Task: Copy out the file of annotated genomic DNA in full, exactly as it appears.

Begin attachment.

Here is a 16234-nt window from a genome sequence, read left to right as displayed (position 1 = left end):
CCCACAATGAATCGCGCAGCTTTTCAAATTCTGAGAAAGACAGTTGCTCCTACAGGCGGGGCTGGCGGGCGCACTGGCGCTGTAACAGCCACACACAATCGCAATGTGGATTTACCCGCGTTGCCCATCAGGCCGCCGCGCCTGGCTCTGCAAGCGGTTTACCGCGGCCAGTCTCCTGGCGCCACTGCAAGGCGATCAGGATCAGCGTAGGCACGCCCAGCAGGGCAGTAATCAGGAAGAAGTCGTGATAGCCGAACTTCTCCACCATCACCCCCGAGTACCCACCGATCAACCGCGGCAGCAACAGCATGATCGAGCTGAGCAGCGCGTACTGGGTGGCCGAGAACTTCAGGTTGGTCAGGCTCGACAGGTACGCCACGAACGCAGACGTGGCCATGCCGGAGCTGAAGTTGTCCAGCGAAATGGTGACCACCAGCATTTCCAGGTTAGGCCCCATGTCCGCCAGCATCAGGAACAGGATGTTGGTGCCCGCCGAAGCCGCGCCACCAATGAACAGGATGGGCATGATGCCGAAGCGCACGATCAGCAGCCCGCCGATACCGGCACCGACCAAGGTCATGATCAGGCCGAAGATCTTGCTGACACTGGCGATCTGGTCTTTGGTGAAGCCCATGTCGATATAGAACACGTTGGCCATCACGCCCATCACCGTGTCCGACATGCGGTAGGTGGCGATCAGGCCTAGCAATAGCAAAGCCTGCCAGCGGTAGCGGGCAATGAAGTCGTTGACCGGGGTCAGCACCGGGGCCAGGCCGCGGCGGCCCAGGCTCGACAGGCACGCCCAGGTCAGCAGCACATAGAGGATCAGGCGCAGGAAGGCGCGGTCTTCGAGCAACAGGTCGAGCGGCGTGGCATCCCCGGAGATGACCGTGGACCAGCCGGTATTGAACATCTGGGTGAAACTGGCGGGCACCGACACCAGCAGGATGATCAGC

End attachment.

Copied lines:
Here is a 16234-nt window from a genome sequence, read left to right as displayed (position 1 = left end):
CCCACAATGAATCGCGCAGCTTTTCAAATTCTGAGAAAGACAGTTGCTCCTACAGGCGGGGCTGGCGGGCGCACTGGCGCTGTAACAGCCACACACAATCGCAATGTGGATTTACCCGCGTTGCCCATCAGGCCGCCGCGCCTGGCTCTGCAAGCGGTTTACCGCGGCCAGTCTCCTGGCGCCACTGCAAGGCGATCAGGATCAGCGTAGGCACGCCCAGCAGGGCAGTAATCAGGAAGAAGTCGTGATAGCCGAACTTCTCCACCATCACCCCCGAGTACCCACCGATCAACCGCGGCAGCAACAGCATGATCGAGCTGAGCAGCGCGTACTGGGTGGCCGAGAACTTCAGGTTGGTCAGGCTCGACAGGTACGCCACGAACGCAGACGTGGCCATGCCGGAGCTGAAGTTGTCCAGCGAAATGGTGACCACCAGCATTTCCAGGTTAGGCCCCATGTCCGCCAGCATCAGGAACAGGATGTTGGTGCCCGCCGAAGCCGCGCCACCAATGAACAGGATGGGCATGATGCCGAAGCGCACGATCAGCAGCCCGCCGATACCGGCACCGACCAAGGTCATGATCAGGCCGAAGATCTTGCTGACACTGGCGATCTGGTCTTTGGTGAAGCCCATGTCGATATAGAACACGTTGGCCATCACGCCCATCACCGTGTCCGACATGCGGTAGGTGGCGATCAGGCCTAGCAATAGCAAAGCCTGCCAGCGGTAGCGGGCAATGAAGTCGTTGACCGGGGTCAGCACCGGGGCCAGGCCGCGGCGGCCCAGGCTCGACAGGCACGCCCAGGTCAGCAGCACATAGAGGATCAGGCGCAGGAAGGCGCGGTCTTCGAGCAACAGGTCGAGCGGCGTGGCATCCCCGGAGATGACCGTGGACCAGCCGGTATTGAACATCTGGGTGAAACTGGCGGGCACCGACACCAGCAGGATGATCAGC